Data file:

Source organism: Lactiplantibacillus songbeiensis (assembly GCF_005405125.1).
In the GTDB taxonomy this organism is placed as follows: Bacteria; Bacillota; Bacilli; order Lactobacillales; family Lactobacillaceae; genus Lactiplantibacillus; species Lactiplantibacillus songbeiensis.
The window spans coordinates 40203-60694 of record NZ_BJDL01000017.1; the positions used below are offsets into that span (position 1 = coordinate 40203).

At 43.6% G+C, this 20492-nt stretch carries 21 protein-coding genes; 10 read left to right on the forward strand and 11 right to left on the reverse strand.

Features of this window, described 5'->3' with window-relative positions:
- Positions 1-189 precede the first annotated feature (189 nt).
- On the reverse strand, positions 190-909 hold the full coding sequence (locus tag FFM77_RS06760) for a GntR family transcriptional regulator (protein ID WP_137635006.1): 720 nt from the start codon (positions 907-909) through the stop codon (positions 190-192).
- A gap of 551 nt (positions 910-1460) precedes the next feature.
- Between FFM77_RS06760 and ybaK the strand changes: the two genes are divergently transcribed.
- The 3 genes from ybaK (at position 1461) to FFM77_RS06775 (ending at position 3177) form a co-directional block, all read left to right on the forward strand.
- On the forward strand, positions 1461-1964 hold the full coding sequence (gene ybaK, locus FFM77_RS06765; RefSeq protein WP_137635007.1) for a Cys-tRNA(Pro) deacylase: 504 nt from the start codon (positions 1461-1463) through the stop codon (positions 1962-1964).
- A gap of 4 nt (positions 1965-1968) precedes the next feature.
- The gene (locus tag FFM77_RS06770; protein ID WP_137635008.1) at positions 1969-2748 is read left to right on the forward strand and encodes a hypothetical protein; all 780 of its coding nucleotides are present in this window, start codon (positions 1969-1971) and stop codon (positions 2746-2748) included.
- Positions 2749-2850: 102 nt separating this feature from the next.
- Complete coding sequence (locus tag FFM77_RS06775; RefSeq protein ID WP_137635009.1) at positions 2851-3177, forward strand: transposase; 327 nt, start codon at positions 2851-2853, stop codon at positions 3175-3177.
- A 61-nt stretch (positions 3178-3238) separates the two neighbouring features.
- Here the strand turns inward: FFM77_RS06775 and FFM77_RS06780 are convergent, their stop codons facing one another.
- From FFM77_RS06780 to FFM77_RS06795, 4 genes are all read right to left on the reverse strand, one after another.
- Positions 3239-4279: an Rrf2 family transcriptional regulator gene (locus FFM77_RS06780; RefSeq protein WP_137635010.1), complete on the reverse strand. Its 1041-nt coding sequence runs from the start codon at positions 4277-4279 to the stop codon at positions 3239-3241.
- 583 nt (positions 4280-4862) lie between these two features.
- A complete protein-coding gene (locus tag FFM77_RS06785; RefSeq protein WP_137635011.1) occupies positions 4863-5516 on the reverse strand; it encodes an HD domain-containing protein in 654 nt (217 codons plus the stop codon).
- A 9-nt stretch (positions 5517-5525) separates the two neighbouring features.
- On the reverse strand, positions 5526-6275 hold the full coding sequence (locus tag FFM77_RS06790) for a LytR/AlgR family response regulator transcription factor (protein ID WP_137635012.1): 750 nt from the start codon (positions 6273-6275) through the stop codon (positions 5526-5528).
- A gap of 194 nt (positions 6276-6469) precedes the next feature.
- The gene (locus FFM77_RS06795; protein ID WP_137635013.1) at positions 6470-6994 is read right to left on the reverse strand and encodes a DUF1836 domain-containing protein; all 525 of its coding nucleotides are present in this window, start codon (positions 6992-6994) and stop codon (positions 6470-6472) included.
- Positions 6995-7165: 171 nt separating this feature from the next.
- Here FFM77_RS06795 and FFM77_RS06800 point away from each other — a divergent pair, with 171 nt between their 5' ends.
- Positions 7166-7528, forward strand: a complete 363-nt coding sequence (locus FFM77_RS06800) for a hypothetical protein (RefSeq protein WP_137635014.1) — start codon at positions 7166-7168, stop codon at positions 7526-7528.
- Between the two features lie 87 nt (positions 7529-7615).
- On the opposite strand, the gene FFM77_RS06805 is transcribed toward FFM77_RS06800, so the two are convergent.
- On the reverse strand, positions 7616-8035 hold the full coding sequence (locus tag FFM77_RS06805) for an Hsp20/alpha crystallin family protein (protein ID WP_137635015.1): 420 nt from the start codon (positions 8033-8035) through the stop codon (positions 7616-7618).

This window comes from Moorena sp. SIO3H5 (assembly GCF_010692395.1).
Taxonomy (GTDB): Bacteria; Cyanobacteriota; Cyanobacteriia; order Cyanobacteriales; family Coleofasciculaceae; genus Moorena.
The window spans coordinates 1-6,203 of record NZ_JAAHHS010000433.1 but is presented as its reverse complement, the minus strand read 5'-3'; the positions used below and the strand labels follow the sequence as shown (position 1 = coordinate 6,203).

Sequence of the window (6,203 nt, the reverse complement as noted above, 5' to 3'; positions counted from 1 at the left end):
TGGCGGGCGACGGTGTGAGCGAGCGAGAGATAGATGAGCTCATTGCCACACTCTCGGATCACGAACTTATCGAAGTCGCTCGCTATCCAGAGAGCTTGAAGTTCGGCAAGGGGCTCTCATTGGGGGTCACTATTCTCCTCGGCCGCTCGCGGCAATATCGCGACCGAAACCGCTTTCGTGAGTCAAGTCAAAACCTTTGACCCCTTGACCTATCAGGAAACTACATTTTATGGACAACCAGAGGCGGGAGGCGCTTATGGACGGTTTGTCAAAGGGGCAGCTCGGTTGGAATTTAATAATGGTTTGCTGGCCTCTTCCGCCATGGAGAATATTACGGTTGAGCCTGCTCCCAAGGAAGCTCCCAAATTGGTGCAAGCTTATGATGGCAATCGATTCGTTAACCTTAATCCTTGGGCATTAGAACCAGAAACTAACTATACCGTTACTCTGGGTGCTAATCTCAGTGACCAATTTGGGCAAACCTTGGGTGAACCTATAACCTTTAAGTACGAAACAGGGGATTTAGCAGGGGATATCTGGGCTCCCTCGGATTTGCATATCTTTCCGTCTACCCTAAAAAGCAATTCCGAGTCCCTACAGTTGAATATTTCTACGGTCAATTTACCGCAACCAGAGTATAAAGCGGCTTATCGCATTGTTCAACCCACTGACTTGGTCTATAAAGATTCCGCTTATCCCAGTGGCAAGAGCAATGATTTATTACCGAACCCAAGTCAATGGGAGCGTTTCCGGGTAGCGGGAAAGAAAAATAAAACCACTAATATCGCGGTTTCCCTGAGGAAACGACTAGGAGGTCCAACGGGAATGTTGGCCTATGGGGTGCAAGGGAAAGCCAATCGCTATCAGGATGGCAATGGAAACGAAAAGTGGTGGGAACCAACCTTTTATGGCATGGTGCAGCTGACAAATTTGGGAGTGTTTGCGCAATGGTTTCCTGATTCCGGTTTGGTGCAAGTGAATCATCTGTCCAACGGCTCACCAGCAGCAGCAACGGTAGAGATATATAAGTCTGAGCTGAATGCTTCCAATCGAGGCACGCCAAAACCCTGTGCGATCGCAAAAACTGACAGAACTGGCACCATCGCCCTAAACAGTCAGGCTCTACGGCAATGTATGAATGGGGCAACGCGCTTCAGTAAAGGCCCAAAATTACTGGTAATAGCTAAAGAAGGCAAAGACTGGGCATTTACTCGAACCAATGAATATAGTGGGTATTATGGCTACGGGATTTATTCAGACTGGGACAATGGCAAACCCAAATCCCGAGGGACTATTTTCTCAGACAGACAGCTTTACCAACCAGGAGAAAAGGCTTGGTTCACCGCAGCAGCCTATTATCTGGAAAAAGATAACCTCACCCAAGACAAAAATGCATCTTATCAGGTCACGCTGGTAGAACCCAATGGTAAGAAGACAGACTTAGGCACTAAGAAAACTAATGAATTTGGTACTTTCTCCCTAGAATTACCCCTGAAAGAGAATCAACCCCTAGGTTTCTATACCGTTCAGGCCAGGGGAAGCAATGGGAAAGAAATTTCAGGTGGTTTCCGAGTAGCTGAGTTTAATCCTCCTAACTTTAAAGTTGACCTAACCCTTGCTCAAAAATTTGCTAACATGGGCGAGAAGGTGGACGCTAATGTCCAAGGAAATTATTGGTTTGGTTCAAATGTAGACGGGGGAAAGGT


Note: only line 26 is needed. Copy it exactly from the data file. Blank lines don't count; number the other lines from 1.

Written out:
- Positions 6995-7165: 171 nt separating this feature from the next.